Somewhere in Texas tonight, someone is two-stepping across the hardwood floor of one the state’s numerous Dance Halls. But for how much longer? As much a part of the Lone Star State’s identity as cattle drives and Friday night football, Dance Halls, built by German and Czech immigrants in the late nineteenth and early twentieth century, are now threatened with extinction. dance halls origins
Fighting for their preservation, Erik McCowan, director of the fascinating documentary Dance Hall Days, organises Dance Hall tours and road trips across Texas to help bring music back to these community icons which have too often fallen silent.
Thanks for taking the time Erik, could you start by telling us what are the origins of America’s famous two-stepping Dance Halls and why are they so intrinsically linked to Czech communities?
Here in Texas, we had a sizeable migration from Czech and German areas in the 1850s. Many were escaping political hostilities in their home countries and decided to try something new. They heard of Texas and how the climate was similar to that back home so they gave it a shot, landing in Galveston and spreading into central Texas.
Once they settled communities, they built schools, churches, and community halls in which citizens could conduct business and hold events. Naturally, traditional Czech bands used these facilities for showcases of their music. That’s how these venues became the state’s first music halls allowing bands to tour from town to town, since every Texas city worth anything had a hall people could dance in. Since then, the legend has grown.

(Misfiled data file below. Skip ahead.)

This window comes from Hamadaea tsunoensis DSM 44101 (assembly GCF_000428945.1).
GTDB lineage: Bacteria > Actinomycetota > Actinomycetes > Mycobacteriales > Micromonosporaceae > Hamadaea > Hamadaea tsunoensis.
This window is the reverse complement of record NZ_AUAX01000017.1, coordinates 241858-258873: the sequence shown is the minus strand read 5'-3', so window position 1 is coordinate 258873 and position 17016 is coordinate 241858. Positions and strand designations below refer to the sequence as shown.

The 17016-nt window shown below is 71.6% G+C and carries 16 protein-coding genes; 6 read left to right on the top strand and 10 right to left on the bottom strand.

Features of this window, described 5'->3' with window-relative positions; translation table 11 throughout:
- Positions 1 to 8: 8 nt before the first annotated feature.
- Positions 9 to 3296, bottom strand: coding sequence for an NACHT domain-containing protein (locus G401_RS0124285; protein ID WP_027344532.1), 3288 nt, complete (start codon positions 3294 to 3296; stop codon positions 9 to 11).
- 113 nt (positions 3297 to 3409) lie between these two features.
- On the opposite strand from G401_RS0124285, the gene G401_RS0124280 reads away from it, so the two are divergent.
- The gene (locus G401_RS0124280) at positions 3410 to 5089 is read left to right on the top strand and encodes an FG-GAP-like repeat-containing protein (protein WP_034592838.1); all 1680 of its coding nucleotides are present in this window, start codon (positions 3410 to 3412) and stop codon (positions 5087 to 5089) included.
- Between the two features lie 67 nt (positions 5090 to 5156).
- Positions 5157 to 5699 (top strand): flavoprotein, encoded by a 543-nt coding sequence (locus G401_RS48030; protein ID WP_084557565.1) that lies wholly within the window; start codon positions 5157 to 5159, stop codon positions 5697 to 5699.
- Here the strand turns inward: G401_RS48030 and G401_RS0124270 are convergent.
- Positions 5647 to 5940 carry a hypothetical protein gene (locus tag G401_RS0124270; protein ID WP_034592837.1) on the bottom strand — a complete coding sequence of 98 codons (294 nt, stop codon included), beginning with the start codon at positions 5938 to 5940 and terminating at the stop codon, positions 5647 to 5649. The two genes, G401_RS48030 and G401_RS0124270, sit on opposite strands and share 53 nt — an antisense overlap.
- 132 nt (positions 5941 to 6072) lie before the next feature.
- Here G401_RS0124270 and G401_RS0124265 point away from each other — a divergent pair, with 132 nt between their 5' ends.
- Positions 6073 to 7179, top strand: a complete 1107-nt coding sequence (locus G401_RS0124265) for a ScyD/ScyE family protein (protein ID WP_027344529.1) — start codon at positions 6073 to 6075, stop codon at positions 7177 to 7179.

How important were they in the building of local Czech communities and how influential are they today?
You can think of the halls as an incubator for society. They could host elections, fraternal meetings, places to gather for discussions on farming practices. There were no telephones in the late 1800s, so people had to meet up somewhere to discuss important matters, and the halls were the natural spot. Some halls, like the SPJST lodges in Texas, were organized around insurance policies for members to take care of funeral expenses down the line.
Today, many of those halls still stand as community icons. A lot are used for weddings, which is a big money maker for some, since public dances are rarer than they have been. But you can also find them as spots for birthday parties and reunions, similar to what they were used for over a century ago.
Why were they particularly prominent in Texas and the “Oompah Belt”, a musical region with roots in 19th-century Czech settlements?
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